Obama administration issues drilling moratorium in Gulf of Mexico.

$ 2.84
July 2010
Obama administration issues second drilling moratorium in Gulf.

$ 2.73
August 2010
DOE approves $43 million loan to green energy storage company Beacon Power.

$ 2.73
November 2010
GM rolls first production Chevy Volt off assembly line.

$ 2.86
December 2010
“Arab Spring” begins, eventually resulting in regime changes in Tunisia, Egypt, Libya, and Yemen, and tumult throughout much of the rest of the Middle East; Obama administration cheerleads as Islamists fill much of the resulting power void.

$ 2.99
May 2011
Federal judge orders Obama administration to act on stalled Gulf drilling permits.

$ 3.91
August 2011
State Department issues final report saying Keystone XL Pipeline will have “no significant impacts” on the environment, but the White House does not act.

Solyndra files for bankruptcy.

$ 3.64
September 2011
DOE approves $1.2 billion loan to solar firm SunPower Corp.

$ 3.61
October 2011
Beacon Power files for bankruptcy.

$ 3.45
November 2011
Chu takes responsibility for Solyndra decision, and defends the DOE loan program.

SunPower reorganizes, begins layoffs.

$ 3.38
December 2011
Fisker recalls all 239 units of its $100,000+ Karma.

$ 3.27
January 2012
Obama administration rejects Keystone XL Pipeline.
Green energy “stimulus” recipient Ener1 files for bankruptcy.

$ 3.38
February 2012
Fisker begins layoffs.

Obama administration claims credit for increased drilling actually resulting from permits granted under Bush.

$ 3.72
March 2012
GM suspends production of Volt due to poor sales.

Obama renews call for increased taxes on oil companies.

$ 3.87

In fairness, President Obama is right when he says there is no magic bullet.  As I’ve covered a number of times, gasoline prices are a function of the market; although the President doesn’t set that market (at least not yet), there can be no denying that administration policies can and do influence it.  The truth is, at every possible turn this administration has taken the road that raises gasoline prices rather than lowers them.  Obama has actively fomented unrest in the Middle East, driving futures speculators to bid up the price of crude.  He has suspended, then stalled drilling in the Gulf of Mexico, and forbids drilling in ANWR.  He delayed, then rejected the Keystone XL Pipeline that would have brought additional crude to U.S. refineries.  Meanwhile, his administration has poured billions of taxpayer dollars into serially bankrupt entities pushing energy technologies for which there is no market because they don’t yet work.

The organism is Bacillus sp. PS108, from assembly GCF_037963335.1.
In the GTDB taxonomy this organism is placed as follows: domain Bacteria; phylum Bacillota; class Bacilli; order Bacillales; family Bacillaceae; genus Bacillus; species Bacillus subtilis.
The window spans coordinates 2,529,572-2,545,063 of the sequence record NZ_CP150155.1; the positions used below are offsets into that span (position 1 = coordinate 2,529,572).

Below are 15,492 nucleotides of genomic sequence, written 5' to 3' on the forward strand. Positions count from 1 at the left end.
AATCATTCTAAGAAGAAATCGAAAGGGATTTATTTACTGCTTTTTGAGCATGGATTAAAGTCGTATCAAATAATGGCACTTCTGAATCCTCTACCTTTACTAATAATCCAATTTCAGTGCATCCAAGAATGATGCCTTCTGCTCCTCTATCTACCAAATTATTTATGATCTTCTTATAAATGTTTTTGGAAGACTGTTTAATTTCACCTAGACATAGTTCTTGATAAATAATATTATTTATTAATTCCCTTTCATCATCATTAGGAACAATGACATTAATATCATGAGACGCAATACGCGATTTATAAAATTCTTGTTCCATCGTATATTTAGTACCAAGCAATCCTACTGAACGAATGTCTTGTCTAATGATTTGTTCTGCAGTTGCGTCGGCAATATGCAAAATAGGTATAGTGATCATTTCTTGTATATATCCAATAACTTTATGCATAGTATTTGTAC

The objective results are undeniable:  gasoline was $1.79 the day he took office, and today it’s $3.87.  Unless your goal is to drive the price to European levels, that can hardly be classified as “controlling” it.  Presumably we’ll soon hear some vague and unverifiable garbage from Jay Carney that what Chu meant was that gas prices—like unemployment, and the deficit, and the debt, and the anti-U.S. unrest in Afghanistan, etc.—would be much worse but for everything the administration has been doing.

Chu says he’s been “doing everything [he] can to get long-term solutions,” and that’s all well and good, but it doesn’t help anyone today.   I don’t care what my truck runs on, as long as it runs.  Some day that may be some kind of algal urine, but that technology isn’t currently viable and it remains to be seen whether it will ever be.  What we do know is that my truck will in fact run on gasoline right now—if I can continue to afford to fill it up.

On the current state of the record, for Chu to claim an “A” for this administration on energy policy, and specifically as to gasoline prices, is nothing short of laughable. 

If only it were funny.